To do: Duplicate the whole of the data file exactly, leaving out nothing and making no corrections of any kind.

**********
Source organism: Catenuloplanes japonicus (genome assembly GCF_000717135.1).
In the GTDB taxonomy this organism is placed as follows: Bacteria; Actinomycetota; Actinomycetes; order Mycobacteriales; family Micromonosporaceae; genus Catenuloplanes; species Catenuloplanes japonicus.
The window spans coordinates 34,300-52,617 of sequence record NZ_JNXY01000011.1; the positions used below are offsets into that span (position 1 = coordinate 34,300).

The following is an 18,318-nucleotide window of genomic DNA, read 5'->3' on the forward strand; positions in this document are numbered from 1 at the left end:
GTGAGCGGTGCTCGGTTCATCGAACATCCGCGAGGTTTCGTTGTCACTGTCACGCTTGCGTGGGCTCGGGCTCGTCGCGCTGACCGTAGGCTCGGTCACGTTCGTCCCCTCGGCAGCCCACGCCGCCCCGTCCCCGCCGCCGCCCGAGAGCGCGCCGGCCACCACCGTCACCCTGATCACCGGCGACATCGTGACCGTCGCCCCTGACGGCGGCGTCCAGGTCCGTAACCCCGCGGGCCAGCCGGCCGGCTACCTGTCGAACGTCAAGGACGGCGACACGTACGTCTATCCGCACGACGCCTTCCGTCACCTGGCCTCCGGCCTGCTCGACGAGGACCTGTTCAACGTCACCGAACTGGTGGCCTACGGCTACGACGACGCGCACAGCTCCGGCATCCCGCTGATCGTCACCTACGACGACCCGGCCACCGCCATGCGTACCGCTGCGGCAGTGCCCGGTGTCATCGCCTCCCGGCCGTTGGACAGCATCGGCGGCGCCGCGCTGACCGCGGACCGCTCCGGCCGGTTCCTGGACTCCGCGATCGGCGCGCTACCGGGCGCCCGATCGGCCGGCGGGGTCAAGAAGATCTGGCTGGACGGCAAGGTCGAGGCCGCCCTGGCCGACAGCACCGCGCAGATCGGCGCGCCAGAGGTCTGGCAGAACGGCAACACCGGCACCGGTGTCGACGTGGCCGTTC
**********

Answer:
Source organism: Catenuloplanes japonicus (genome assembly GCF_000717135.1).
In the GTDB taxonomy this organism is placed as follows: Bacteria; Actinomycetota; Actinomycetes; order Mycobacteriales; family Micromonosporaceae; genus Catenuloplanes; species Catenuloplanes japonicus.
The window spans coordinates 34,300-52,617 of sequence record NZ_JNXY01000011.1; the positions used below are offsets into that span (position 1 = coordinate 34,300).

The following is an 18,318-nucleotide window of genomic DNA, read 5'->3' on the forward strand; positions in this document are numbered from 1 at the left end:
GTGAGCGGTGCTCGGTTCATCGAACATCCGCGAGGTTTCGTTGTCACTGTCACGCTTGCGTGGGCTCGGGCTCGTCGCGCTGACCGTAGGCTCGGTCACGTTCGTCCCCTCGGCAGCCCACGCCGCCCCGTCCCCGCCGCCGCCCGAGAGCGCGCCGGCCACCACCGTCACCCTGATCACCGGCGACATCGTGACCGTCGCCCCTGACGGCGGCGTCCAGGTCCGTAACCCCGCGGGCCAGCCGGCCGGCTACCTGTCGAACGTCAAGGACGGCGACACGTACGTCTATCCGCACGACGCCTTCCGTCACCTGGCCTCCGGCCTGCTCGACGAGGACCTGTTCAACGTCACCGAACTGGTGGCCTACGGCTACGACGACGCGCACAGCTCCGGCATCCCGCTGATCGTCACCTACGACGACCCGGCCACCGCCATGCGTACCGCTGCGGCAGTGCCCGGTGTCATCGCCTCCCGGCCGTTGGACAGCATCGGCGGCGCCGCGCTGACCGCGGACCGCTCCGGCCGGTTCCTGGACTCCGCGATCGGCGCGCTACCGGGCGCCCGATCGGCCGGCGGGGTCAAGAAGATCTGGCTGGACGGCAAGGTCGAGGCCGCCCTGGCCGACAGCACCGCGCAGATCGGCGCGCCAGAGGTCTGGCAGAACGGCAACACCGGCACCGGTGTCGACGTGGCCGTTC